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IMG_6527This classic French one-pot meal is two dishes in one. The bouillon, along with the toasted bread and marrow bones, is served as a starter and followed by the meat and vegetables as the main course. A pot au feu is a wonderful, rustic, traditional dish that reminds us what classic French cooking is all about, comfort, family style food – not always fussy, formal and fancy dishes. A mix of different, fairly cheap cuts of beef are cooked in a bouillon until they are fall off the bone tender. The marrow bones add great flavour to the broth and are a very special treat to eat with the broth. It is my favourite part of the meal, rich, meaty with the consistency of warm butter. Do try some on toasted bread with some coarse salt and pepper – heaven in a mouthful!
The bones are added in the last hour of cooking and the addition of the coarse salt rubbed into each end will not only prevent the marrow from falling out but add flavor to the whole dish. It is important to cook the potatoes separately as being starchy they would cloud the bouillon and not make it as presentable. By precooking the meat for a few minutes as suggested in my recipe, it eliminates a lot of the scum and I seldom have any to remove during the cooking process. Also I find that starting the meat in cold water helps keep the bouillon clear, while a little fat on the surface adds amazing flavour.
At my home, my grandmother used to make this regularly when I was a child and, as in most French households, the bouillon was always served as a first course with the bread and marrow from the bones thickly slathered onto it. Then she would bring to the table the platter with the meat and vegetables and let everyone serve themselves. The meat is always eaten accompanied with coarse salt, cornichons and strong mustard. The French do not eat many dishes family style but this is most certainly one of them and by far the most famous.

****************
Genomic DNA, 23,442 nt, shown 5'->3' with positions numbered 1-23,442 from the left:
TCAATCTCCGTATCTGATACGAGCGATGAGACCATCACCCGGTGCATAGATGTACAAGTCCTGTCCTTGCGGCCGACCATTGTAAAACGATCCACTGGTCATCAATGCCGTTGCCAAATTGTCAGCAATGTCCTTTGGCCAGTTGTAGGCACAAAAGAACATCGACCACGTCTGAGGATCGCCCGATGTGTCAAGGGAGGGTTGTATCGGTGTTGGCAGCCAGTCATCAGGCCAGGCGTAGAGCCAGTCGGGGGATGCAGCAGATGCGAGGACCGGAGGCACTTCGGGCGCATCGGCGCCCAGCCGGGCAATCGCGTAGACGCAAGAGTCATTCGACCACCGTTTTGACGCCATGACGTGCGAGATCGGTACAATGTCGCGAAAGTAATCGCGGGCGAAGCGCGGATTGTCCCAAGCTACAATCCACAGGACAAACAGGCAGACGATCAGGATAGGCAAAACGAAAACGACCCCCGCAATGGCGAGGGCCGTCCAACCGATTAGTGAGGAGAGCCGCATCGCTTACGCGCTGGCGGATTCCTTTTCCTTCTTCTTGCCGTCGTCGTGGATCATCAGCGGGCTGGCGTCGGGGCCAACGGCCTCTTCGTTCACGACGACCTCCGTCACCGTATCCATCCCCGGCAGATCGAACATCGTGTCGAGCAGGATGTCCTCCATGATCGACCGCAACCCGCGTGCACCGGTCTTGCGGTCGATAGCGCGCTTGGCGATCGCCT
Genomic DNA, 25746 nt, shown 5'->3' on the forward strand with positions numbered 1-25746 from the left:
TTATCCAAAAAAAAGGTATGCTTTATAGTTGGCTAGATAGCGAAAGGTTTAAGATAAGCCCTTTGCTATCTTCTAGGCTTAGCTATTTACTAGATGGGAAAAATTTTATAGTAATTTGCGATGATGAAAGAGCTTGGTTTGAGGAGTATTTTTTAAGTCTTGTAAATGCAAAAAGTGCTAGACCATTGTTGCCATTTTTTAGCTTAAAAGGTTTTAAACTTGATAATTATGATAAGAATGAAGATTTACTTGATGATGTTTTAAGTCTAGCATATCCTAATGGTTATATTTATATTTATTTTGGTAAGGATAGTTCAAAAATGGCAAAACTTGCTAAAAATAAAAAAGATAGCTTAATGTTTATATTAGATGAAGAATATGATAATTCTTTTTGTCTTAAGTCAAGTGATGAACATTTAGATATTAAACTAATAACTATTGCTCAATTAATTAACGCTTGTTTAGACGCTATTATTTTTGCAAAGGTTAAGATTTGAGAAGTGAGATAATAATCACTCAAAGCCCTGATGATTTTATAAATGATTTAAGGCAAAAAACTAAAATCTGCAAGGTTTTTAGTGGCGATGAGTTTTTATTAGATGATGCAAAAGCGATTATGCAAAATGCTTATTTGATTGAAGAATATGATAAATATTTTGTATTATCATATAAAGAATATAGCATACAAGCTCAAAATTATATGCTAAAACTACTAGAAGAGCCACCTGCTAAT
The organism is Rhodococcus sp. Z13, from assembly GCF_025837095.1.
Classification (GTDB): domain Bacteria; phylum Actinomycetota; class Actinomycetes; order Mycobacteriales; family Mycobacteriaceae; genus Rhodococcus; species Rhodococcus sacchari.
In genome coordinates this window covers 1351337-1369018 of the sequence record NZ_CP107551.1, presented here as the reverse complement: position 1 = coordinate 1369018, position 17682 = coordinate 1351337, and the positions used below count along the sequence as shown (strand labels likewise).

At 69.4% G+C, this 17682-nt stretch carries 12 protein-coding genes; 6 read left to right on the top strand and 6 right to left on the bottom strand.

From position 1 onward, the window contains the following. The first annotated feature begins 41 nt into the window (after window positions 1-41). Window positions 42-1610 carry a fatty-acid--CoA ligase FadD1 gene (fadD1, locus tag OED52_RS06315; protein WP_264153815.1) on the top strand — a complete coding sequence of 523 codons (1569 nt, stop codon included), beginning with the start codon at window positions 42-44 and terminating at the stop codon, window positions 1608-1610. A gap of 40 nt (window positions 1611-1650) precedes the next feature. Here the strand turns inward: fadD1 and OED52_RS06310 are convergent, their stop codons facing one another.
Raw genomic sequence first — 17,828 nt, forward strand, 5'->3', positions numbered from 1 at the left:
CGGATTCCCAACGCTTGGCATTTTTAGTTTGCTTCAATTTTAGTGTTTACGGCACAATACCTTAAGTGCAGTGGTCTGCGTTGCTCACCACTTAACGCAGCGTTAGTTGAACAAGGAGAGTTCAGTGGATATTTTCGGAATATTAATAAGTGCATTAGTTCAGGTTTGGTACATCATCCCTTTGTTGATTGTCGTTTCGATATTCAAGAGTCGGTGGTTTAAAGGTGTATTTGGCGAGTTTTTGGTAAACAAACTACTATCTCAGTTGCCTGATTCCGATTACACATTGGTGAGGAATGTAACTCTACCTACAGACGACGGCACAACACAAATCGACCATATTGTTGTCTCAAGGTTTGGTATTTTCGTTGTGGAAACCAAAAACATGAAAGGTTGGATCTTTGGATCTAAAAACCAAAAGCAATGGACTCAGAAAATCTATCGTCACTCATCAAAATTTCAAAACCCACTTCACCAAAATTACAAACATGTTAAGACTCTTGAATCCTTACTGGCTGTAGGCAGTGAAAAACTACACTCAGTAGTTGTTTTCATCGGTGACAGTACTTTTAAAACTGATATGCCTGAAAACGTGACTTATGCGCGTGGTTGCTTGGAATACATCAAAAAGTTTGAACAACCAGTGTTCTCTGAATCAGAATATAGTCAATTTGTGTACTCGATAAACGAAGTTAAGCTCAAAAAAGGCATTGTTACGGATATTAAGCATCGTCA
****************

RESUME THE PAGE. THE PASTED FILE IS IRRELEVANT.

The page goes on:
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IMG_6521IMG_6522IMG_6524IMG_6526Serves 6 to 8

Ingredients:

2.5 kg / 5 pounds different cuts of beef, boneless beef chuck roast, bottom roast round, bone-in beef short ribs, oxtail or shank (at least 3 different types)
6 to 8 marrow bones, rub coarse salt into each end
4 medium leeks, white and light green parts
4 large carrots, peeled and  cut into 2
6 to 8 small turnips, peeled
6 to 8 small potatoes, peeled
1 large yellow onion, peeled and halved
1 bouquet garni – (bay leaf, thyme, parsley)
coarse salt and freshly ground black pepper
To serve:
8 toasted slices of good pain de campagne (country style bread)
Cornichons
Coarse, flaky salt
Strong Dijon mustard

Preparation:

Tie the parsley, thyme and bay leaf in a small piece of cheesecloth with kitchen twine to make a bouquet garni
Heat 5 l of water in a very large pot
Add the meat, not the bones,  and boil for 2 minutes
Drain, discard water and reserve meat
Clean the pot of the scum and replace all the meat
Cover with cool water by 5 cm / 2 inches
Add the bouquet garni
Bring to the boil over medium high heat
Skim the surface if any scum
Allow to cook on a very gentle simmer, covered or partially covered for 2 hours
After 1 hour, add about 1 to 1 1/2 tablespoons salt
During this time, tie the leeks together with kitchen twine and clean all the vegetables
After 2 hours, add the leeks, carrots, onion and turnips
Add the marrow bones
Allow to cook, always on a low simmer, another 1 hour (meat will have cooked 3 hours)
During this time, boil the potatoes separately in lighted salted water until tender, about 20 minutes and drain – set aside
Transfer the meat and vegetables, including potatoes, to a platter and cover with foil to keep warm
Discard the bouquet garni
Ladle some broth on the meat and veg to keep moist
Serve the bouillon in soup bowls with toasted bread and marrow
Serve the meat and vegetables as a main course with the salt, mustard and cornichons
Enjoy!

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